Attorney Erin Thompson, a partner in the firm’s Philadelphia office, recently obtained a victory on behalf of a boutique client in a workers’ compensation claim.
In this case, Claimant filed a Claim Petition, alleging a low back injury, as well as a Penalty Petition. Both petitions were sent to the Employer’s prior address and never sent directly to the carrier. Because service was made to an old address, the Employer did not receive notice of the Claim until several months had passed.
After Attorney Thompson was retained as defense counsel, Claimant made a Yellow Freight motion. Attorney Thompson was able to present credible fact witness testimony of a reasonable excuse for the late answer, specifically, testimony from the Employer regarding their proper address and about how mail is received at the facility. The Judge found the Employer’s evidence of a reasonable excuse to be credible, denied the Yellow Freight motion and allowed the Employer to present a full defense to all of Claimant’s allegations.
The primary defense to this claim was that no injury had occurred. This can be a difficult defense to successfully argue, however, Attorney Thompson was able to present fact witness evidence contradicting Claimant’s description of the alleged incident, along with documentary evidence establishing the fact that no incident was ever reported or witnessed.
Claimant’s credibility was paramount in this matter. Attorney Thompson was able to establish numerous inconsistencies in Claimant’s testimony, including the exact date of the alleged incident, whether there were any witnesses to the alleged injury and how the alleged injury was supposedly reported. It was further shown through fact witnesses that Claimant had a history of poor performance with warnings and reprimands prior to the alleged injury date and had been verbally insubordinate and had threatened to sue the employer on multiple occasions prior to the alleged injury. Claimant denied being insubordinate and indicated that the reprimands were due to people being “out to get him.” It was also shown that Claimant had requested leave for COVID around the time of the alleged incident and never mentioned a work injury despite being in active contact with Human Resources.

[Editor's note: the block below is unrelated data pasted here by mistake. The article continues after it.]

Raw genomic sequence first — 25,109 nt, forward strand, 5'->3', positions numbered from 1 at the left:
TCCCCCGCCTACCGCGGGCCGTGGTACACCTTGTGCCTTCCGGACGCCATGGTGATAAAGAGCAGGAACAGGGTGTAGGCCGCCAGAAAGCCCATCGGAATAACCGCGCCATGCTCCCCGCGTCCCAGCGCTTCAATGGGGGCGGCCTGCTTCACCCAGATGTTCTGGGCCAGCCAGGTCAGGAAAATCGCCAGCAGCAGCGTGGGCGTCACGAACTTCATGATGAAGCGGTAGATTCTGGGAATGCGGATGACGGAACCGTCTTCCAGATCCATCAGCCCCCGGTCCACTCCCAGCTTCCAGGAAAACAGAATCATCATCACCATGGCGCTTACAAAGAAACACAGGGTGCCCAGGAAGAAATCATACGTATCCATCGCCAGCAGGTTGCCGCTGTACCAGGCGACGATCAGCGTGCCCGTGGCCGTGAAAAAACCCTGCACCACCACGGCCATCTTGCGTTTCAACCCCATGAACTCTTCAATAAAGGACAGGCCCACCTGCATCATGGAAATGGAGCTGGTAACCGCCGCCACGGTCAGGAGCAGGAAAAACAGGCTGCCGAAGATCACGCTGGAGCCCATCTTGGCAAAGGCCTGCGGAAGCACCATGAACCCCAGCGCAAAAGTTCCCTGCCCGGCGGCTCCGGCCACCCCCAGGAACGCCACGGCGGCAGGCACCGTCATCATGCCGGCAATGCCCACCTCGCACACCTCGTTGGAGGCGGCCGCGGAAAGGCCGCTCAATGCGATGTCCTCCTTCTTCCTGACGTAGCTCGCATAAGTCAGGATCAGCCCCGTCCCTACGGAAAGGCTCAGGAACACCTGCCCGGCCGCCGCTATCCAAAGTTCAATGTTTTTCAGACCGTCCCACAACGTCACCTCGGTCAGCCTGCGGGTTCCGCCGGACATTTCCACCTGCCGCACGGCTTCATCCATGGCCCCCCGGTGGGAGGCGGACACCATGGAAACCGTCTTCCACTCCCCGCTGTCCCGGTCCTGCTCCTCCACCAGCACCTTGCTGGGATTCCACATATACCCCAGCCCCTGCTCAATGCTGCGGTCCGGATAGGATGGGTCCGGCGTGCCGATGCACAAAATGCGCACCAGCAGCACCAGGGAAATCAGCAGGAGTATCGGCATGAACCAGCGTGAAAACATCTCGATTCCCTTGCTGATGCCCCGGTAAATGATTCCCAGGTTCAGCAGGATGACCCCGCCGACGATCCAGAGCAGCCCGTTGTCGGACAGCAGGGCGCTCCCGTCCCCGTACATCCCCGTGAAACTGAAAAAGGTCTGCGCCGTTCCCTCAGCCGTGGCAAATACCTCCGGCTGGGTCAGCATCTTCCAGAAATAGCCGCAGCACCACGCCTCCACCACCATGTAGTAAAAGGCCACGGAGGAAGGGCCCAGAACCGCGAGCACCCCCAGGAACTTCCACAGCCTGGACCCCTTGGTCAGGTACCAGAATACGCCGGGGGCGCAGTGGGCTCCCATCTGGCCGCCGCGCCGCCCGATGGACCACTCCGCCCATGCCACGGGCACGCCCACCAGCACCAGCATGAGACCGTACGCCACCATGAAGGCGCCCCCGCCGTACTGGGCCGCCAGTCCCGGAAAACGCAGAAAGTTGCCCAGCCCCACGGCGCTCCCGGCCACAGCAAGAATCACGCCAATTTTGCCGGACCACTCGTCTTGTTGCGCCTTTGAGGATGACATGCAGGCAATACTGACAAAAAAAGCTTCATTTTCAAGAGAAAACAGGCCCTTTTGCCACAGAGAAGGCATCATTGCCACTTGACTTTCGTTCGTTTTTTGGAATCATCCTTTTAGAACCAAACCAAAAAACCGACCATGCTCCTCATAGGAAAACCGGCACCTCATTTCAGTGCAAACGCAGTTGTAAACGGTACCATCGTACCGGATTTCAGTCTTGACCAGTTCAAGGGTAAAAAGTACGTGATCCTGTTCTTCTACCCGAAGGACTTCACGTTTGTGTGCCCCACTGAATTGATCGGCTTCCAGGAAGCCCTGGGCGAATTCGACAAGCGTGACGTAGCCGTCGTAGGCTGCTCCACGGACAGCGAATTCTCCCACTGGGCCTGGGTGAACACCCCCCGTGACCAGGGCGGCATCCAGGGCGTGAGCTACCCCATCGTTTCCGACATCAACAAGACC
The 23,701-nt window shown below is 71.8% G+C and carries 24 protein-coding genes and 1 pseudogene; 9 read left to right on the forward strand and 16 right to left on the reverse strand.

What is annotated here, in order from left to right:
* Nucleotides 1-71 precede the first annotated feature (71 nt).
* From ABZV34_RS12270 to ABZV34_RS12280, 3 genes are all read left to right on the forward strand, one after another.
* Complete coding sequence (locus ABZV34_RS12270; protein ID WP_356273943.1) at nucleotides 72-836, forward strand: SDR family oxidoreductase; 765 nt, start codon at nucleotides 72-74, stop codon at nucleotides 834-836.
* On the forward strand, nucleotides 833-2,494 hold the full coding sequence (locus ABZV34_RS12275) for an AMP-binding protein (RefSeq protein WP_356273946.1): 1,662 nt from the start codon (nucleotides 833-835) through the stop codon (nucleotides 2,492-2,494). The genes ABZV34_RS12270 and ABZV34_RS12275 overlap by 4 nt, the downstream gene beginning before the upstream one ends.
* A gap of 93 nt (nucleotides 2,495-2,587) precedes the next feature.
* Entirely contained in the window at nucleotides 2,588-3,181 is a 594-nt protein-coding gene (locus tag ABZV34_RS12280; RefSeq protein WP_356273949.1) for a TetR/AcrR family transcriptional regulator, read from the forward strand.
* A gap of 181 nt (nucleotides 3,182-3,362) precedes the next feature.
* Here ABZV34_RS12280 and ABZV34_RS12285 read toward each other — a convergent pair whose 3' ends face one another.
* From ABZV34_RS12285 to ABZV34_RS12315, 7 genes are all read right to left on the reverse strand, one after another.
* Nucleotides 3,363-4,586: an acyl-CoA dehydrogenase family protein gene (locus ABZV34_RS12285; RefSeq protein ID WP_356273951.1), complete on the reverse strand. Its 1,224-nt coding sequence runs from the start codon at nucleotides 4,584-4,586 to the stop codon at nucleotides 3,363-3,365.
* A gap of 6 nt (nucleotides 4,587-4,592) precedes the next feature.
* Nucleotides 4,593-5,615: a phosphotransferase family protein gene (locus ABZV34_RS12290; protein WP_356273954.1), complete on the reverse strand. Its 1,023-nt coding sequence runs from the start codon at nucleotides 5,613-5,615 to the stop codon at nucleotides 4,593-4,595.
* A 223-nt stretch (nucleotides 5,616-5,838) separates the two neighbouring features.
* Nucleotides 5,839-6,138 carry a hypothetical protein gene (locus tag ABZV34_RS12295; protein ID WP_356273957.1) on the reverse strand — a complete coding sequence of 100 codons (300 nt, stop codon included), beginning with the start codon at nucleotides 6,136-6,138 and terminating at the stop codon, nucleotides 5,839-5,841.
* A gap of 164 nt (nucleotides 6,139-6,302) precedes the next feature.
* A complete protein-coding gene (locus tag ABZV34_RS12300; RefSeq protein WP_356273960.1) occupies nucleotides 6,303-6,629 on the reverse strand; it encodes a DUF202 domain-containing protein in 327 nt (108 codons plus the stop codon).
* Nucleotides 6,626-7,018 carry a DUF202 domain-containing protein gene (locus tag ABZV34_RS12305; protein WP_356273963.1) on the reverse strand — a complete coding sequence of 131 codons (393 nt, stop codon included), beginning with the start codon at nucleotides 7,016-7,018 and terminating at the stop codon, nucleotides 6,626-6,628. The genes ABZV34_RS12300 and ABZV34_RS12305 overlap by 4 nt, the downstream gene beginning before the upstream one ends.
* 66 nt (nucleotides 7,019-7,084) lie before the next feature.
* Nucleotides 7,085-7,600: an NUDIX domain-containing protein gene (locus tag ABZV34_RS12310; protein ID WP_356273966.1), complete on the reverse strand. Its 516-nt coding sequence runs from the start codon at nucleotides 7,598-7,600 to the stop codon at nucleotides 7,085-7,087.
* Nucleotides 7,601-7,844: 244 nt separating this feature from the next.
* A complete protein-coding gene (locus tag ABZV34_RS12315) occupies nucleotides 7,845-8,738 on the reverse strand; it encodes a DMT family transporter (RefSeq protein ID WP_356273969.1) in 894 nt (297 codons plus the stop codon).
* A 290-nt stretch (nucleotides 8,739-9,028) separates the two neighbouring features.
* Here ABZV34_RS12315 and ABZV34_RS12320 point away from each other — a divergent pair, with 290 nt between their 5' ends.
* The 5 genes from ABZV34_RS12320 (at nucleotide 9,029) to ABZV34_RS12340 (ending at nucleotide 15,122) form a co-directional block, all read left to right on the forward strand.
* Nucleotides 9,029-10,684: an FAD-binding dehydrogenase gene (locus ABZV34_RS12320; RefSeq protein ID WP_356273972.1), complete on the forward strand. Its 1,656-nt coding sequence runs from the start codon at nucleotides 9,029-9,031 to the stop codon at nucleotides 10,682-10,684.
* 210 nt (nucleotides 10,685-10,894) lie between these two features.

The Judge ultimately issued a Decision denying both the Claim and Penalty Petitions, finding Claimant completely non-credible in light of the evidence submitted by the defense. The Judge further found the Employer fact witnesses credible, noting that their testimonies established that no work injury was reported despite Claimant knowing how to report injuries; that Claimant had a history of insubordinate and threatening behavior; and that Claimant was appropriately terminated for cause. Because the factual evidence presented was so strong in showing that no injury occurred, the Judge did not have to address the medical evidence. The Judge held that the Employer was not liable for any wage loss, medical bills, penalties or costs in relation to this claim.
Attorney Thompson’s win underscores the importance of having employer-established protocols for reporting injuries, maintaining consistent business records and ongoing employer involvement throughout litigation. Although many employers hesitate to have their employees testify, the testimony can mean the difference between winning and losing a case. As highlighted in this case, the medical evidence presented, including medical depositions which are becoming increasingly more expensive, was not important because of the strength of the employer fact witnesses. Employers are urged to discuss presenting fact witnesses with their counsel to determine if it would be helpful in their case.
If you have any questions about this case, please contact Erin Thompson, Esq. at email@example.com or (610) 567-0700.